For this reason, it is not uncommon to see sponsors, shareholders, the EPC contractor, the O&M contractor and guarantors covered by the sanctions representation. While the borrower will obviously want to limit the inclusion of other parties, the borrower may be more receptive to having the scope cover the additional parties if it is able to obtain the same level of protection from the additional parties under its contractual documentation with such parties.

Lenders will want the borrower to covenant that the sanctions representation will remain true at all times until the loan is fully repaid.

Typical representations in relation to trade sanctions include that the borrower and other related parties have not made the proceeds of the facility available directly or indirectly to any person or entity that is sanctioned or affiliated with a sanctioned entity and have not made any proceeds of the facility available for use in a sanctioned country. The borrower may have to represent that neither it nor any related party is a sanctioned entity or has violated any sanctions and it is not aware of any claim or investigation against the borrower or an affiliate by a sanctioning authority.

The lenders should also require negative covenants relating to sanctions where the borrower and related parties undertake to refrain from certain actions. There should usually be a prohibition on the borrower and related parties from making any proceeds of the facility available to any sanctioned person or for use in a sanctioned country for the purpose of financing activities in breach of the sanctions.

If the borrower breaches a representation or covenant in the loan agreement, then it should be entitled to a certain number of days within which to remedy the sanctions breach before the lenders are able to call an event of default. Conversely, if the borrower breaches a negative covenant, then the lenders may insist on no remedy period so that the lenders have the right to call an immediate event of default.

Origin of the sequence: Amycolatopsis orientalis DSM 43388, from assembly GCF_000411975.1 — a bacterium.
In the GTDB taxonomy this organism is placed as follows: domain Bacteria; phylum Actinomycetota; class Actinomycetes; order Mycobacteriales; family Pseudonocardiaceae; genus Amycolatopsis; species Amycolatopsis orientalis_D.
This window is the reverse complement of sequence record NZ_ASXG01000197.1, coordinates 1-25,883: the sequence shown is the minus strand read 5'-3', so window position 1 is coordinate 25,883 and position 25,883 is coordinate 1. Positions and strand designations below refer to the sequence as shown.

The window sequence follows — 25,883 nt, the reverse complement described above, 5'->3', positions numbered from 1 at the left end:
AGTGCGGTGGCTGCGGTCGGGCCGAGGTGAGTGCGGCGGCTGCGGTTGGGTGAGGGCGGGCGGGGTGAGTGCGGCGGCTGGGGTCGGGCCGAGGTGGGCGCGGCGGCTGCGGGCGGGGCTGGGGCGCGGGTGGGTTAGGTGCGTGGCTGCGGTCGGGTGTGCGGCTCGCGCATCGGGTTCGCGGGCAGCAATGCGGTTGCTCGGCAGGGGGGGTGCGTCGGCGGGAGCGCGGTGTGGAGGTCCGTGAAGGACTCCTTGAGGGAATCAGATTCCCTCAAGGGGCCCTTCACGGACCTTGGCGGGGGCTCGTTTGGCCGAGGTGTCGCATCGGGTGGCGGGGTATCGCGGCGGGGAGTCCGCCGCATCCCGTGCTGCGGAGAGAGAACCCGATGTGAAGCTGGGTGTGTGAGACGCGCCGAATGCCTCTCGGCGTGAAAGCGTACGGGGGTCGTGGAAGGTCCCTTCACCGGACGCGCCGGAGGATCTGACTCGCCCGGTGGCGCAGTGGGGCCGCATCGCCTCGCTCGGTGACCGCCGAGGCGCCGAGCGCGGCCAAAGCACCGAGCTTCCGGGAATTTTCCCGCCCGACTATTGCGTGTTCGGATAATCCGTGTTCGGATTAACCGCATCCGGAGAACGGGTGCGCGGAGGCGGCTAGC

Should a party other than the borrower breach a sanctions provision in the loan agreement, then apart from any remedy period available, the borrower’s only recourse should the lender call an event of default is to claim against the other party in breach of the sanctions provision under its contractual framework with that party. This highlights the importance of the borrower properly allocating its risk and ensuring that it is covered directly for breaches of parties outside its control.

Remedies available to the lenders should the borrower or a related party breach a sanctions representation or covenant include calling an event of a default, allowing the lenders to cancel the loan agreement and facilities under it and claiming immediate payment of any funds drawn down by the borrower.

Against the backdrop of existing anti-money laundering and anti-terrorist financing laws, financial institutions must not overlook the growing area of sanctions law and how to protect themselves in project financing agreements. From a borrower’s perspective, the project and finance documentation should include coverage for breach of the sanctions provisions by other project parties.